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December 10, 2012 10:20 AM The Zero Sum View of Life

By Keith Humphreys

At an annual conference, I have lunch with a colleague whom I don’t know very well. When the bill comes he says that he paid when we had lunch once before a few years back, and he even remembers the approximate amount. I pay the bill, tip generously to make it equal to his prior spend, and resolve never to have lunch with him again.

A woman at a party says that she likes the new Italian restaurant in town. She and her husband ate there last week and really enjoyed it. Before she can finish her account, a guy overhears and snorts “HA! The BEST Italian restaurant in town is X” and then goes on to explain in boring detail why his favorite Italian restaurant is in all ways superior to the one she liked. The woman lapses into stunned silence.

I call these sorts of things the “zero sum view of life”, and I find them toxic to my spirit. The lunch buyer ostensibly did something kind a few years ago: He bought me lunch. But it wasn’t truly generous because it went on a mental balance sheet in his head that I *owed* him. He’s very professionally successful and doesn’t lack for money, but apparently lacks something else in his worldview that is possessed by most people I hang with, who could not tell you who paid last but will certainly fight to pay the current bill regardless.

In the second example, the woman thought she was sharing an enjoyable experience with other people who might pursue the same. But the listener heard something different: A contest had been announced about who knew the best Italian restaurant and there could only be one winner. The thought that two good Italian restaurants could exist in the same city, or even that two different people could have different favorite Italian restaurants and de gustibus non est disputandum was not admissible in his philosophy.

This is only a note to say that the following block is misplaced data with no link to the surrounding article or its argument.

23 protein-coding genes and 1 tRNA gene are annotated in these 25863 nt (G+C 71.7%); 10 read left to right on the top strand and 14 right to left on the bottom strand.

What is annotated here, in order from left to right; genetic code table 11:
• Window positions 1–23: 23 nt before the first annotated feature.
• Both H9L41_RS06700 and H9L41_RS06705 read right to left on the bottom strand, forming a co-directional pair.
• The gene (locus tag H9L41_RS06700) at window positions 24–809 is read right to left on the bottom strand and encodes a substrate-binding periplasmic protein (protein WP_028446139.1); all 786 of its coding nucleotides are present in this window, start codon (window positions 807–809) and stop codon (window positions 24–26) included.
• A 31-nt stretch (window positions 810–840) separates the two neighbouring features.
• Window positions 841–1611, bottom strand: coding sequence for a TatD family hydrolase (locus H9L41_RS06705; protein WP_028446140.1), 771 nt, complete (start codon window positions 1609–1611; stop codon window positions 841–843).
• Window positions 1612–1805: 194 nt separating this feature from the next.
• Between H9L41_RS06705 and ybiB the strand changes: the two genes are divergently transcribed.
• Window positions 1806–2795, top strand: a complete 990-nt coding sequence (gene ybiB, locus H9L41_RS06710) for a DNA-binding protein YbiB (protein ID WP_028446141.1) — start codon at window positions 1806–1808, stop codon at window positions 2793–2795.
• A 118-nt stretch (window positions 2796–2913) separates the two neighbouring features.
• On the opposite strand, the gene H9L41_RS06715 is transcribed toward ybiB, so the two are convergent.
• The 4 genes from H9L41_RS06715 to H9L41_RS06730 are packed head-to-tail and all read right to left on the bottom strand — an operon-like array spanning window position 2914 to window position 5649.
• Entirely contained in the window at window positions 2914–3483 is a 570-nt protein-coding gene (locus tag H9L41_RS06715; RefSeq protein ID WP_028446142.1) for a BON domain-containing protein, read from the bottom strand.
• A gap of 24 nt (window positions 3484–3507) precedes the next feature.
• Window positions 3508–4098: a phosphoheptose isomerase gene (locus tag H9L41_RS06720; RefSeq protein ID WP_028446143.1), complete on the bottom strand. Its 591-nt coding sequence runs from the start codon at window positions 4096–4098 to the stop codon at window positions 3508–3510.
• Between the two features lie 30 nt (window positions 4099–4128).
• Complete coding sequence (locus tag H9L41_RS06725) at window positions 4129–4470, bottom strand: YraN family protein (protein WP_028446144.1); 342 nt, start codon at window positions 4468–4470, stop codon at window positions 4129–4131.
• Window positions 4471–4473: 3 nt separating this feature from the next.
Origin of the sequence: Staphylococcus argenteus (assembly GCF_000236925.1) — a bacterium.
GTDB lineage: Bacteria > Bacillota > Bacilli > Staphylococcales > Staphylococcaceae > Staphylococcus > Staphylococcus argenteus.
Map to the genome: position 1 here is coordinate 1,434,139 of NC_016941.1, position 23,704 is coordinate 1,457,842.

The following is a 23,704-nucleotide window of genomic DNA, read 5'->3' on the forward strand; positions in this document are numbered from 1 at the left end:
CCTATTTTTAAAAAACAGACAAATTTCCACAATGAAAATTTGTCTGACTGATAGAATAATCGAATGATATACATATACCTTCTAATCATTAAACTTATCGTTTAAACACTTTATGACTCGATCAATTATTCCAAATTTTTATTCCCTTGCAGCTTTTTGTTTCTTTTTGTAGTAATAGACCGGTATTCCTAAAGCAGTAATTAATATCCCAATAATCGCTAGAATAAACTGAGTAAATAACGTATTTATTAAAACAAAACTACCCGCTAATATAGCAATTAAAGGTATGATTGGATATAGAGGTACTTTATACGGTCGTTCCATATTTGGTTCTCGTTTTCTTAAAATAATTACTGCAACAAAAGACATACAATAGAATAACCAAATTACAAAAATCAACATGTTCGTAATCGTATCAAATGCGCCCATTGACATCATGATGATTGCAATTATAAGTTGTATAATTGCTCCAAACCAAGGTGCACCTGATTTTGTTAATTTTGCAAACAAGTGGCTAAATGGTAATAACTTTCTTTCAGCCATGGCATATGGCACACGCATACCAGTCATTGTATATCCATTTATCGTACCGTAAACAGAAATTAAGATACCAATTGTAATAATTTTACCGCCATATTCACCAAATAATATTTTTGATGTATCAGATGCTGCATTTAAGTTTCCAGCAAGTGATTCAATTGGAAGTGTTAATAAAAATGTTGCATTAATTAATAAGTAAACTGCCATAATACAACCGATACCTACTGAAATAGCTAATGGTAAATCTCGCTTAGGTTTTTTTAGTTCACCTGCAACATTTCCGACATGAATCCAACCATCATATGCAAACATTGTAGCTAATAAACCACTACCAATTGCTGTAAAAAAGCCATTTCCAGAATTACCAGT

Speaking with my psychologist hat on, I wonder where the zero sum view of life comes from and what the emotional payoff is for the person who holds it. It seems, based on casual observation, more prevalent among men than women, but that’s the only pattern I see. I find it hard to understand why people would live life with such constant resentment of others and sense of competition with the world; I am only sure that it’s worth significant effort to avoid them.

[Cross-posted at The Reality-based Community]

Keith Humphreys is a professor of psychiatry and behavioral medicine at the Stanford University School of Medicine.
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